Central Station is the hub of Amsterdam – a meeting point for some and a departure point for many.

Trams, trains, buses and subways.



Boat travel is a viable option for travelers coming from the U.K. and Scandinavia. Scandinavian Seaways connecting to Amsterdam via Newcastle, P&O North Sea Ferries via Hull and Stenaline via Harwich all offer ferry and holiday cruise services for those looking for an alternative approach to the city.



International Buses arrive and depart at Amstel Station approximately 10km south of the city. A metro line from Amstel station conveniently connects visitors with the city center.



Thoughout the year Amsterdam offers variety of cultural events and festivals.


Eating  Dining  Shopping

Since many roads in the center are closed to cars, shopping can be very pleasant although You will still find busses, trams, taxis and bicycles. There are several shopping areas in the city and each one has it’s own charms and specialties.
The pedestrian area Nieuwedijk-Kalverstraat, about 1 km is full of shops.

Kalverstraat. – You will find that nearly all mainstream brand names on this road.For a quiet drink away from all these shops you can make a sidestep onto Spui, where you will find many cafes, bars and restaurants and several fast-food chains.

If you like you’re shopping indoors, you can always visit one of the mini malls in Amsterdam: Magna Plaza (on the Nieuwezijds Voorburgwal, near the Dam square) or the Kalvertoren (on the Kalverstraat).

At the end of the Kalverstraat on the Muntplein, you will find all sorts bulbs and flowers on the Flowermarket.

In the Oud Zuid district of the city, you will find the haute couture boutiques: Cartier, Gucci, Edgar Vos, Tommy Hillfinger and the very impressive Oger shop are all located here.
The Albert Cuyp market is the best-known and busiest outdoor market in Europe that attracts thousands of visitors every day. There are over 300 stalls range from fruit, vegetables, cheese, fish, poultry, to clothes. The market is located in the Pijp district, surrounded with many pleasant cafes and small shops.
In the Jordaan quarter, near the Noorderkerkyou will find the Noordermarket, this market is held on Saturday. Here you will find second-hand books and clothes, antiques, flowers, fresh food to buy or to eat there.



Amsterdam, the greatest planned city of northern Europe, has always been a well-known name in world history.

Amsterdam was originally established as a fishing village at the mouth of the Amstel River during the 13th century. The city prospered over the years, with its wealth and power peaking during the 17th century’s Golden Age. Today the restored façades of buildings representing all periods in Amsterdam’s history await your visit. When you first arrive, you are stunned by its well preserved beauty. Be it sunny, cloudy or rainy: in any weather the city can hypnotize you with a sense of timelessness, but the summer is perfect for walking around and exploring this fine city.

Amsterdam’s golden age (1580-1740) took off when trading rival Antwerp was taken by the Spanish and its access to the sea restricted. By 1600, Amsterdam’s ships dominated seaborne trade and fishing in Europe, extending their horizons through the 17th century as Dutch overseas interests were established. During the 18th century, money gradually overtook trade as the city’s biggest industry. Amsterdam’s trade and fishing came to a complete halt in the early 19th century when the city was occupied by the French and then blockaded by the British. By the time the French trooped out in 1814, Amsterdam had become a local market town and Britain ruled the seas.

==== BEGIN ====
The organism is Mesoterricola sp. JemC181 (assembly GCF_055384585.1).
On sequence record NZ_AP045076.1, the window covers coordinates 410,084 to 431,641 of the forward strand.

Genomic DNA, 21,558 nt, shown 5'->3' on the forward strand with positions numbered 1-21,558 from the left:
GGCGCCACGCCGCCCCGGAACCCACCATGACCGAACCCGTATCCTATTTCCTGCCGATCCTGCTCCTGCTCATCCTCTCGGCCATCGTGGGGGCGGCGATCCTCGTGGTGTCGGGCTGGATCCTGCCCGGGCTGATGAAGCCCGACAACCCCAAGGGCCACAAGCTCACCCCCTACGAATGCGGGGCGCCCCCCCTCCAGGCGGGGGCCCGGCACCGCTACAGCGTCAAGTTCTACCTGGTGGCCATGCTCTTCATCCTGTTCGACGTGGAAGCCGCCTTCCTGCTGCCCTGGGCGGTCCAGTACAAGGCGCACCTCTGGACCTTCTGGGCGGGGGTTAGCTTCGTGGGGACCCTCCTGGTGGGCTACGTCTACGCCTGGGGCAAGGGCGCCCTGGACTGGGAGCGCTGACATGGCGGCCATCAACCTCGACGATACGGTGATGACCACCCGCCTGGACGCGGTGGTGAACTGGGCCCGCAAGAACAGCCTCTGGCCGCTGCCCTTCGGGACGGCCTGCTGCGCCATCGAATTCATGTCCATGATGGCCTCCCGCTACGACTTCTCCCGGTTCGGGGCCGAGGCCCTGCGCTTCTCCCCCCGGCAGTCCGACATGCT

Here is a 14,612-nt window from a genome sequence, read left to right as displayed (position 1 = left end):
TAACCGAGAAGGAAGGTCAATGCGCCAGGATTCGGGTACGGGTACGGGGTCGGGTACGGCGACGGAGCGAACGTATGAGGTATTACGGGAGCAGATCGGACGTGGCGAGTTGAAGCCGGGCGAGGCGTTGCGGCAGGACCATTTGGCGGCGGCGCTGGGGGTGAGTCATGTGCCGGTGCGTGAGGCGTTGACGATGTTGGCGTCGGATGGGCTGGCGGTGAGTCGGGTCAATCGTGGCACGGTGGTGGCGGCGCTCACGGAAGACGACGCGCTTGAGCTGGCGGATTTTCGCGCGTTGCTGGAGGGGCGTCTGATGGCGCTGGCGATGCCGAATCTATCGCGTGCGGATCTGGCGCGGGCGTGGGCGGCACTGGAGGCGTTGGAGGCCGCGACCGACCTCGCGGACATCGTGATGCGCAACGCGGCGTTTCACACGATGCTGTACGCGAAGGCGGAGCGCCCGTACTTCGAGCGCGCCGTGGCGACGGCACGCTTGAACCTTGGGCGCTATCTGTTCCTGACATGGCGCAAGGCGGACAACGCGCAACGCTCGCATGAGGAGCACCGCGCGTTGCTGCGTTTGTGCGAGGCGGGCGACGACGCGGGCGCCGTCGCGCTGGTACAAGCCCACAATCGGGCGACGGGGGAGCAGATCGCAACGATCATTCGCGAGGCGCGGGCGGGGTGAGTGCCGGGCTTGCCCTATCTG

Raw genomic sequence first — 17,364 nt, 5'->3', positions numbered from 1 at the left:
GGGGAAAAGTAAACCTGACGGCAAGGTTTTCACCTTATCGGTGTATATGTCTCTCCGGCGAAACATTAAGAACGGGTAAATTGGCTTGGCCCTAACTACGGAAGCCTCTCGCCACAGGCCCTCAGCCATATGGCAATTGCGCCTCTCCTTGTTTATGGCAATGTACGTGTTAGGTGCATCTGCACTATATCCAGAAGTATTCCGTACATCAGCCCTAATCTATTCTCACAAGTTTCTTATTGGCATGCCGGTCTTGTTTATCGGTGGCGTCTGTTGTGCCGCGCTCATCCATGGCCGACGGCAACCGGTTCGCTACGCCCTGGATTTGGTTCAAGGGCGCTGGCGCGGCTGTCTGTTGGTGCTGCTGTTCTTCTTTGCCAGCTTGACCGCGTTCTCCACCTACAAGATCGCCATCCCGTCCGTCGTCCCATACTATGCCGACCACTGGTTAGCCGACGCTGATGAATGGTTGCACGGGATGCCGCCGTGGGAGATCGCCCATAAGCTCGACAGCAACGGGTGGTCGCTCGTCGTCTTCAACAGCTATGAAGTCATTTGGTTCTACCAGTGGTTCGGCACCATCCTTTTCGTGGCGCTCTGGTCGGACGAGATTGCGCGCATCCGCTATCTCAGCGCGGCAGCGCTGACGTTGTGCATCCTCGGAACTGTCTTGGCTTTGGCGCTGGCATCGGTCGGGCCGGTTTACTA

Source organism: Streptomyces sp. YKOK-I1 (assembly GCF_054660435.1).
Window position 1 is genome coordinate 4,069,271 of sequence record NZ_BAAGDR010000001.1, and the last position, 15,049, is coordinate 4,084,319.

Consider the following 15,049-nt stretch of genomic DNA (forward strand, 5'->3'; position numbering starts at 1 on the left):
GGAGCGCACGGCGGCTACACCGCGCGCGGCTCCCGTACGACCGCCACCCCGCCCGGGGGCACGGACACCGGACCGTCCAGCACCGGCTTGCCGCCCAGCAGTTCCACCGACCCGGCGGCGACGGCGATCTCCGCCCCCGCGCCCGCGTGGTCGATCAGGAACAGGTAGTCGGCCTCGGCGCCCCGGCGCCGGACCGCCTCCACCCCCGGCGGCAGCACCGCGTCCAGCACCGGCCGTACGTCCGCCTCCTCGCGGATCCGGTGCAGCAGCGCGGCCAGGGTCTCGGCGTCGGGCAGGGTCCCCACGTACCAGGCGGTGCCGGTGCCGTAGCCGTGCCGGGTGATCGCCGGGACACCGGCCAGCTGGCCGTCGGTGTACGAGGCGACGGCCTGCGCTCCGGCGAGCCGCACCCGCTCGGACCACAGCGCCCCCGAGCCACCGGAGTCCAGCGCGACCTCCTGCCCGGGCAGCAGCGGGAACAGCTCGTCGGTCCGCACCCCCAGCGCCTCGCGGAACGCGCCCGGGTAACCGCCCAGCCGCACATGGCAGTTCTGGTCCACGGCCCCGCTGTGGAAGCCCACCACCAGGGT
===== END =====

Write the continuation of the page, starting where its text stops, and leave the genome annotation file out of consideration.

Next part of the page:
Amsterdam turned its back on the sea and restyled itself as an industrial centre: rail links were established, steel production thrived and the population expanded.

The Netherlands tried to stay neutral in WWII, but Germany invaded in May 1940, and for the first time in 400 years the city’s population experienced the grim realities of war firsthand. The occupying forces slowly introduced measures against Amsterdam’s large Jewish population, often with the complicity of local authorities, and although workers went out on strike in support of their Jewish compatriots in 1941, things had gone too far. Only one in 16 of Amsterdam’s Jews survived the war, the highest proportion of Jews murdered anywhere in Western Europe. Throughout the occupation the city’s populace had largely knuckled under and tried to make do as best they could, but when the invaders began rounding up Dutch men to work in Germany, a resistance movement, founded by an alliance of Calvinists and communists, began operating. The country’s south was liberated by the Allies in 1944, but isolated Amsterdam suffered horribly in the severe winter of 1944-45, and thousands of residents died. The city was finally liberated in May 1945.


Useful telephone numbers

Emergency Number 112

Airport Information Tel: (0)900 7244 7465

Train station: Tel: 0900 92 92

Tourist Office: Tel: 0900 400 40 40

Holiday rents online:

National Transport Line Tel: 09009292

24 hour medical service





Leave A Reply

By continuing to use the site, you agree to the use of cookies. Full Cookie Disclosure...

The cookie settings on this website are set to "allow cookies" to give you the best browsing experience possible. If you continue to use this website without changing your cookie settings or you click "Accept" below then you are consenting to this.